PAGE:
If you want to be greener in the kitchen, there are so many places to start. Shop local, buy organic, move meat to the side. Plan smarter, use the whole vegetable and compost when you can’t. The good news is that these simple changes can save time and money in the long run, in addition to being more environmentally friendly. Start this year by incorporating one new practice or product into your routine, and once you see how easy it is to be a little more sustainable, you’ll be inspired to do more.
Many cities have already banned plastic bags, but no matter where you live, carry a reusable tote when you go to the grocery store or farmers market. We like these antimicrobial, biodegradable Rough Linen Produce Bags, made from recycled fabric scraps with thick stitching and reinforced seams so they’re strong and durable. They’re also great for storage because their natural hollow fibers carry excess moisture to the surface so it evaporates quickly, which keeps produce fresher longer.
Rough Linen makes an equally sturdy Loaf Bag, which keeps bread similarly protected from moisture so it won’t go stale so fast. The bag’s generous length is ideal for longer loaves or baguettes, but if you’re buying a round loaf, there’s a bag for that, too. (Should your bread end up going stale, however, we’ve got you covered. See below.) Smart packing isn’t just for shopping either. If you’re bringing a dish to a party or potluck, try this canvas Aplat Culinary Casserole Tote, a convenient way to carry food horizontally. It’s made from sustainably sourced cotton and designed to minimize excess scraps, any of which go to an upcycling partner who repurposes them for insulation or packing material.
Make a Plan
Don’t leave the house without a list. Planning in advance will help you from buying too much, so that you don’t throw away excess later. Following a recipe may not always mean you know exactly how much to buy, however. How much ginger do you need for that one grated tablespoon the recipe calls for, or how many scallions is half a cup, thinly sliced? We took some of the guesswork out for you by testing some common produce conversions, so you only have to shop for what you need. See our handy chart comparing raw to prepped ingredients here.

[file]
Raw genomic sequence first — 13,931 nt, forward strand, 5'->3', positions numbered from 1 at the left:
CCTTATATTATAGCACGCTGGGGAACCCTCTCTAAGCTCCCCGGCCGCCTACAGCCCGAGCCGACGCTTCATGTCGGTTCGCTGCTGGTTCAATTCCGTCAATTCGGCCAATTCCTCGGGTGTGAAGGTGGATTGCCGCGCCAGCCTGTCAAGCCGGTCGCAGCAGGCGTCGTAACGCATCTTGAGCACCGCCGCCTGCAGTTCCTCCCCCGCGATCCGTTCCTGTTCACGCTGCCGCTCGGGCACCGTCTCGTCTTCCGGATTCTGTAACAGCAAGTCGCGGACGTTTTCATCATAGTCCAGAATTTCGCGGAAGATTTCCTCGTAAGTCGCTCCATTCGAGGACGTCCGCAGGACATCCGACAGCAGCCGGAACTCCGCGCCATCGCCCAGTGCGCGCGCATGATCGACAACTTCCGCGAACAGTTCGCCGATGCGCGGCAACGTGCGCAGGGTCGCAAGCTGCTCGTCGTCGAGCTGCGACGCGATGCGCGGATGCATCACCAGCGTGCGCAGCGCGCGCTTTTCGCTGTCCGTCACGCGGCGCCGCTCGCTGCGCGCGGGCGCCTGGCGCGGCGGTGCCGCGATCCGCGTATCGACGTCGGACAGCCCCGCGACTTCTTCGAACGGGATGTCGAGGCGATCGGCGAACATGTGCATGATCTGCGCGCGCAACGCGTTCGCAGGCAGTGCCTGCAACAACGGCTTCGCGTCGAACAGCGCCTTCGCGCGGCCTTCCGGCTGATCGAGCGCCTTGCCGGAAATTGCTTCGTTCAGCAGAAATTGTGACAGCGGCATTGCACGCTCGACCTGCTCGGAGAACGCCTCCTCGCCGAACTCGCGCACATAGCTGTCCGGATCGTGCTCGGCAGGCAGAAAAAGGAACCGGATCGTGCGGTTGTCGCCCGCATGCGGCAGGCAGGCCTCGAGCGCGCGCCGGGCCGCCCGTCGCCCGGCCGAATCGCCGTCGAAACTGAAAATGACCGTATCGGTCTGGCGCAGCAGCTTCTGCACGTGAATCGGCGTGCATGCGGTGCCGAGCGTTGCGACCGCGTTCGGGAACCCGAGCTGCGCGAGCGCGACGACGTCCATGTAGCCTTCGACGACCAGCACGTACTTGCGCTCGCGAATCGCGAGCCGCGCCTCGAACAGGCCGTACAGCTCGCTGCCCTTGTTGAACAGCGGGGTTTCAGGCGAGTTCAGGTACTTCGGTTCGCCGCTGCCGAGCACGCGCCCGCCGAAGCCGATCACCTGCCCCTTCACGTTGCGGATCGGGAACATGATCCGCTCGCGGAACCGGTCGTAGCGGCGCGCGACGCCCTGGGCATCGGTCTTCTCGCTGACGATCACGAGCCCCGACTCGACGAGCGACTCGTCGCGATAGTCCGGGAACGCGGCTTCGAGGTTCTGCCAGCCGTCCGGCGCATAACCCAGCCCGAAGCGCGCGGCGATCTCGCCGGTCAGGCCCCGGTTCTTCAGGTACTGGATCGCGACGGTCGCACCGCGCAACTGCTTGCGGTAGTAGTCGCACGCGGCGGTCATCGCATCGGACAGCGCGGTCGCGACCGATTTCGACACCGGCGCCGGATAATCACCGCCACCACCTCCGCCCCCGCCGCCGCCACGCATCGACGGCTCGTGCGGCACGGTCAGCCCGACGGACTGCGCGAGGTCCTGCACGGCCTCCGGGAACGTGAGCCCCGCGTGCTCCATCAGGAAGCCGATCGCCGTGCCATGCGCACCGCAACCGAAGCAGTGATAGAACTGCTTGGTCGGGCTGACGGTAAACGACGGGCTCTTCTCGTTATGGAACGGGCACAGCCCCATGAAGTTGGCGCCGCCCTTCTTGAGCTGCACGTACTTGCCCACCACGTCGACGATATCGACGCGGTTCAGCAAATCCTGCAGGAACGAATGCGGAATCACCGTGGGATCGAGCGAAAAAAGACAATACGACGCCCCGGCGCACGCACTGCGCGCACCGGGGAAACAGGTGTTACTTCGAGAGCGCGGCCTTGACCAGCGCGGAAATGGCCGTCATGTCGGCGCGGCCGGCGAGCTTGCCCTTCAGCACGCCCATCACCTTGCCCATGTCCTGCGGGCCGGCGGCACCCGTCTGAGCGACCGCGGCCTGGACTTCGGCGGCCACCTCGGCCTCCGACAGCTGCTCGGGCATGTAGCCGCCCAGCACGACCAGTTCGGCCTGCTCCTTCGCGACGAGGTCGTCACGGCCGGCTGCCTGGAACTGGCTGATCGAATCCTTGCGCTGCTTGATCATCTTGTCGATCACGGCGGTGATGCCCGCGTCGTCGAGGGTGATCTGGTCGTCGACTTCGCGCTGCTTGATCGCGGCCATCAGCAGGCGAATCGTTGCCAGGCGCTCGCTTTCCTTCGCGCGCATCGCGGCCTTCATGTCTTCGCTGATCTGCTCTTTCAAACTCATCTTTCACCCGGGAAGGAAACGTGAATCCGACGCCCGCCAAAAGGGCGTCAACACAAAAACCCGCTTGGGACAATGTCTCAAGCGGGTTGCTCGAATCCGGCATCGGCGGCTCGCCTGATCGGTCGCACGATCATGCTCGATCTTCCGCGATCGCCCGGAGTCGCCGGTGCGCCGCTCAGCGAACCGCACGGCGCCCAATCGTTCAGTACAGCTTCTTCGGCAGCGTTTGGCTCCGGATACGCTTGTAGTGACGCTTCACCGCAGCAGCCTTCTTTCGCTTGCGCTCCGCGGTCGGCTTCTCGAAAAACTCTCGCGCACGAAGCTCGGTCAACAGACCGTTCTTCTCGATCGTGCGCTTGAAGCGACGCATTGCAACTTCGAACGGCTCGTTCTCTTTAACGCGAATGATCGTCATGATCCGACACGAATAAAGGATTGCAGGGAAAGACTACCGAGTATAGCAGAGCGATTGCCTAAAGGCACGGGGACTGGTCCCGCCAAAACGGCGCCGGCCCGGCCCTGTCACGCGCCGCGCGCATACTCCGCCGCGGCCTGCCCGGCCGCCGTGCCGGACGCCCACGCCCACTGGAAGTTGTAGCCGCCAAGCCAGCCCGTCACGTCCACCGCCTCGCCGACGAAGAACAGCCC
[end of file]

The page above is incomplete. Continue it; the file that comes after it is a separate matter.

Plastic straws are making the way of plastic bags, of course, so whether you’re out and about or at home, try easy-to-clean, reusable straws, like this Straight Glass Drinking Straw. Made from strong borosilicate glass, it’s dishwasher-safe, and the clear glass makes it easy to see if it needs to be cleaned. A set of two also comes with a small brush if you want to wash by hand. If you prefer a curved straw, head right this way.
In the kitchen, aim to use every part of the vegetable. That might mean using carrot or potato peels to build a vegetable stock. Or it might mean pureeing broccoli stems and leaves into a delicious pasta sauce, as in our Rigatoni with Roman Broccoli Sauce, a staff favorite here at Milk Street. Don’t throw away your chard stems, either. Use them to add flavor and texture to dishes like this Tunisian chickpea and swiss chard stew or ribollita.